Pemafibrate is also known to affect Apo (7), (12). Apo E exists in chylomicrons, intermediate-density lipoproteins, and very-low-density lipoproteins (14). In addition, Apo CII, Apo CIII, and Apo E play important roles in the metabolism and clearance of TG-rich lipoproteins (14), (15), (16). In the present study, the levels of these Apo were decreased by 0.1 mg/day pemafibrate administration. In fact, the levels of Apo AI and Apo AII, which are present in HDL-C, significantly increased. The former constitutes almost all of HDL-C and the latter two-thirds of HDL-C (17). Following the administration of 0.1 mg/day pemafibrate, in contrast to Apo AI and Apo AII levels, Apo CII and Apo CIII levels decreased. Apo E was not measured (7), (12). The increase in Apo AI and Apo AII levels and decrease in Apo CII, Apo CIII, and Apo E levels indicate that Apo associated with TG and HDL-C were favorably affected by 0.1 mg/day pemafibrate. Moreover, AST levels significantly increased at 10 and 12 weeks after the administration of 0.1 mg/day pemafibrate. In contrast, ALT and γ-GTP levels were significantly lower at 4-12 weeks (7). However, CK, sCr, and eGFR levels did not change (7). In the current study, although lipid levels were improved in patients with diabetes, HbA1c levels significantly increased for unclear reasons. In the PROVIDE study, patients were administered pemafibrate (0.2 or 0.4 mg/day), and their HbA1c level increased (18). The HbA1c level might be affected by time-dependent changes observed in patients with diabetes, or possibly, this increase was not related to glucose changes. Fibrates improve red blood cell deformability by modifying erythrocyte membrane lipids (19), which might affect erythrocyte dynamics and lifespan, as well as the HbA1c level. In a model of insulin resistance, pemafibrate decreased fasting PG and insulin levels and disrupted homeostasis (20), (21). In the present study, the glucose level was not significantly altered when the fasting and postprandial patients were combined. Thus, although this is not a sufficient assessment of insulin resistance, it is believed that the lack of concordance between glycemic variability and HbA1c changes was adequately assessed under pemafibrate use. Moreover, in the previous study, habitual alcohol drinkers were excluded; however, in the present study, these individuals were included, and the results show that pemafibrate was effective in treating dyslipidemia, particularly in patients with high TG and low HDL-C levels, regardless of whether alcohol was consumed habitually or not.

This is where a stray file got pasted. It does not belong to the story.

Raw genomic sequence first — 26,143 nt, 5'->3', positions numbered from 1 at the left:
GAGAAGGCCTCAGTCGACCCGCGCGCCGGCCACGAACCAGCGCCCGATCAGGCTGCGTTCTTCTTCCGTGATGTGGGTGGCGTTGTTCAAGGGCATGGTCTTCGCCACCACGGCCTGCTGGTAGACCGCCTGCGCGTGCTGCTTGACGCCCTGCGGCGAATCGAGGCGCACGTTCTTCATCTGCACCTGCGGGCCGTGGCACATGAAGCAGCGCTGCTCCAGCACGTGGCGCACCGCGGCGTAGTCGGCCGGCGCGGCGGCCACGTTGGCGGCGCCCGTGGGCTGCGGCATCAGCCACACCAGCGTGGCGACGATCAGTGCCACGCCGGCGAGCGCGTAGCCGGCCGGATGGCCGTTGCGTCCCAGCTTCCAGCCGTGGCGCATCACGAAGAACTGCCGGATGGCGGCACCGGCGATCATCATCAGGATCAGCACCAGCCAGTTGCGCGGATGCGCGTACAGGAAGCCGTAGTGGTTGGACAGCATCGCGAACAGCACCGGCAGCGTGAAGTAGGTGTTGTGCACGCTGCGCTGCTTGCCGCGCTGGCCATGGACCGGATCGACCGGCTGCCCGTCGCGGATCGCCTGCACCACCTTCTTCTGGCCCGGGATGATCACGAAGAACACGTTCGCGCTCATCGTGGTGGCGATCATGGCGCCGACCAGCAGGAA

Considering that the present study was performed in a single center, the laboratory analyses and conditions were stable and fixed. Nevertheless, there were certain limitations noted in the study. First, the laboratory data included results for fasting and postprandial patients; thus, the results did not exclude the effect of food intake. Second, the study period was only 3 months. This was insufficient to evaluate the long-term efficacy of low-dose pemafibrate for treating dyslipidemia, particularly in terms of atherosclerotic risk. To evaluate its long-term efficacy, a longer period of administration is needed. Finally, only patients with type 2 diabetes were included in this study. Therefore, the results do not apply for patients without diabetes or with type 1 diabetes. Diabetes has been considered in previous phase 2 and 3 studies, and the effect of 0.1 mg/day pemafibrate in patients without diabetes has been described elsewhere.